Our appointment day came and our nerves were at an all time high. Somehow the past weeks had flow by and we did not let ourselves think about the “what if’s”. I can honestly say that I did not once Google “Craniosynostosis”. When we got to Duke I was overcome with emotion. We were faced with a huge reality check when we saw dozens of very sick children at the Hospital. I felt like I needed to just hug by boys and realized how much we have to be thankful for.

When we were finally called back, we first saw a nurse who took all his stats, weight, length, and temp. We only waited a few minutes and the Dr came in. He looked at Landon for about 10 seconds, touched his head once, and said that his head shape is from positioning and labeled it “Plagiocephaly”. Great news! He told us we just needed to keep repositioning him and try to keep him off that flat side. Easier said than done with a 3 month old. He gave us some good ideas, and said goodbye. He said there was no need to a follow up. We could breath, this was behind us.

Little did we know…

At the weeks past, my mom, asked about Landon’s head on more than one occasion. She was concerned. We also received expressed concern from our older son, Aidan’s, therapists. We felt very confident in what we were told by the neurosurgeon at Duke, and would explain to everyone that it would correct itself over time. We did not see what they all saw though, it was getting worse. Since we see him every day, it is hard for us to notice the change. We are also so used to it now, that we don’t look at him and see that he head shape is not normal.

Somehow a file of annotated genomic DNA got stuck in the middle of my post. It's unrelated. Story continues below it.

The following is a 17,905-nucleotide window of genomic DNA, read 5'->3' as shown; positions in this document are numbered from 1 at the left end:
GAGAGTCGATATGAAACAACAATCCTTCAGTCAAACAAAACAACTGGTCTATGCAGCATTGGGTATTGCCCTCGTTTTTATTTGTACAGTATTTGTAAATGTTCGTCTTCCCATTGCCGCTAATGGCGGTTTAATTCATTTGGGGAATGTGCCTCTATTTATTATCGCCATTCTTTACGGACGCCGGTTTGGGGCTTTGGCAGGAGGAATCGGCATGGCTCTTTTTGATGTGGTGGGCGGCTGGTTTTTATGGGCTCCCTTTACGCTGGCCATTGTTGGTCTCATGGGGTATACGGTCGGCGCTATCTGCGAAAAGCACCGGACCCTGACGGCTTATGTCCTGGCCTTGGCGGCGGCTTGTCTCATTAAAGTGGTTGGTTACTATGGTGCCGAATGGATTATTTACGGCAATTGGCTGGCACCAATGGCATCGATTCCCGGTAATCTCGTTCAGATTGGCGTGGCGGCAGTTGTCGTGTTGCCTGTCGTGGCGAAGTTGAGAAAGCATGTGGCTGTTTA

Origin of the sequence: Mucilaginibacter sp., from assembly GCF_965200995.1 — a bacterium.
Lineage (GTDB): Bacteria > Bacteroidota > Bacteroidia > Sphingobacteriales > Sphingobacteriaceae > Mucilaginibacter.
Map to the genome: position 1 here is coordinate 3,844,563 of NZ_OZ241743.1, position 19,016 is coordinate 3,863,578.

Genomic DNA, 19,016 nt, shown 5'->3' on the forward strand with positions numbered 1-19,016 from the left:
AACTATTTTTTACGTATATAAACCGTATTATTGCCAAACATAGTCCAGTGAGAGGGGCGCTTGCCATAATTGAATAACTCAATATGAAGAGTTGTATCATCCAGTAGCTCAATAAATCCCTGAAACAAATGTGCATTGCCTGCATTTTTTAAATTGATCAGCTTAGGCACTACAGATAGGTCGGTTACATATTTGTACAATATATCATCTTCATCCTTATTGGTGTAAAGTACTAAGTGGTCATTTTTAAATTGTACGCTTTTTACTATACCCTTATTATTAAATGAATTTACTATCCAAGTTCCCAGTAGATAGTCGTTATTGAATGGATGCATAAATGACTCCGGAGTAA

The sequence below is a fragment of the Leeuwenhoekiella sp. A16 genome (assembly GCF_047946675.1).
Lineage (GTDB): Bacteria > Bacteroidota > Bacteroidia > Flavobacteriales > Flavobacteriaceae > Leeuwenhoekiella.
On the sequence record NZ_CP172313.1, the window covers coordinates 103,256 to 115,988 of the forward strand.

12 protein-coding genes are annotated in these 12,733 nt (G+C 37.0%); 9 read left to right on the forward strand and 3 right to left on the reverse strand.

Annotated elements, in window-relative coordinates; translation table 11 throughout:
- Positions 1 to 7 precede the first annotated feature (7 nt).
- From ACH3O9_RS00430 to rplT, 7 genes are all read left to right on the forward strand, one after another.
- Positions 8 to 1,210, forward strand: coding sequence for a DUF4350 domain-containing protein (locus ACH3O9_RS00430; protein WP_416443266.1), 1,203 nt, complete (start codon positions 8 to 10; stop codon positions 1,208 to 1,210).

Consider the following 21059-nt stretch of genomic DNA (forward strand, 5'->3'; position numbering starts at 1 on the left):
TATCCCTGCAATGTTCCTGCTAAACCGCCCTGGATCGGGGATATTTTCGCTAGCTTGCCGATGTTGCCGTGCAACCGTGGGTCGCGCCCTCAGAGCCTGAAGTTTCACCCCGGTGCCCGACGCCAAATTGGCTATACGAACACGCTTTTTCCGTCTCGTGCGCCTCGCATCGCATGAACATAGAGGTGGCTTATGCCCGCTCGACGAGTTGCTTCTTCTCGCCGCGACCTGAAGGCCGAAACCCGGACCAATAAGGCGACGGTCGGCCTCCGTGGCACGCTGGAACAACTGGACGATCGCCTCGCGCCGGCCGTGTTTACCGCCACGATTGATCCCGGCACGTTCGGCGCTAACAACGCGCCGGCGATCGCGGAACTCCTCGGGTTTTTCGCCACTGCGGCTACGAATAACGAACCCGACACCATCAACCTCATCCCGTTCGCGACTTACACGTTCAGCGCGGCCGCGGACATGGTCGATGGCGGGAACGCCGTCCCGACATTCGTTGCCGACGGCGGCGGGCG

Before we knew it the boys were 6 months old. It was time once again to visit the pediatrician. This time, my list included the growing concern about Landon’s head. When our doctor walked in, I did not even have time to get to my list. His first words to me were “We need to get a second opinion on his head”. He ordered a CT scan the next morning. Landon did great during the scan. He did not need to be sedated, and laid perfectly still during the seconds long process. I left with 2 copied of cd’s containing his images, and with the knowledge that the Radiology Report would be faxed to both our pediatrician and the Dr at Duke. About an hour about we left the CT scan, I received a call from our pediatrician. He had already gotten the results and already called Duke. He explained that the Radiology Report confirmed that Landon had Craniosynostosis. His left Lambdoid was fused. He needed surgery.

Lambdoid Synostosis is the rarest form of Craniosynostosis and occurs in every 1 in 100,000 births.

This brings us to present day. We currently have a follow up appointment scheduled at Duke and a 2nd opinion scheduled at the Mayo Clinic in Rochester, MN.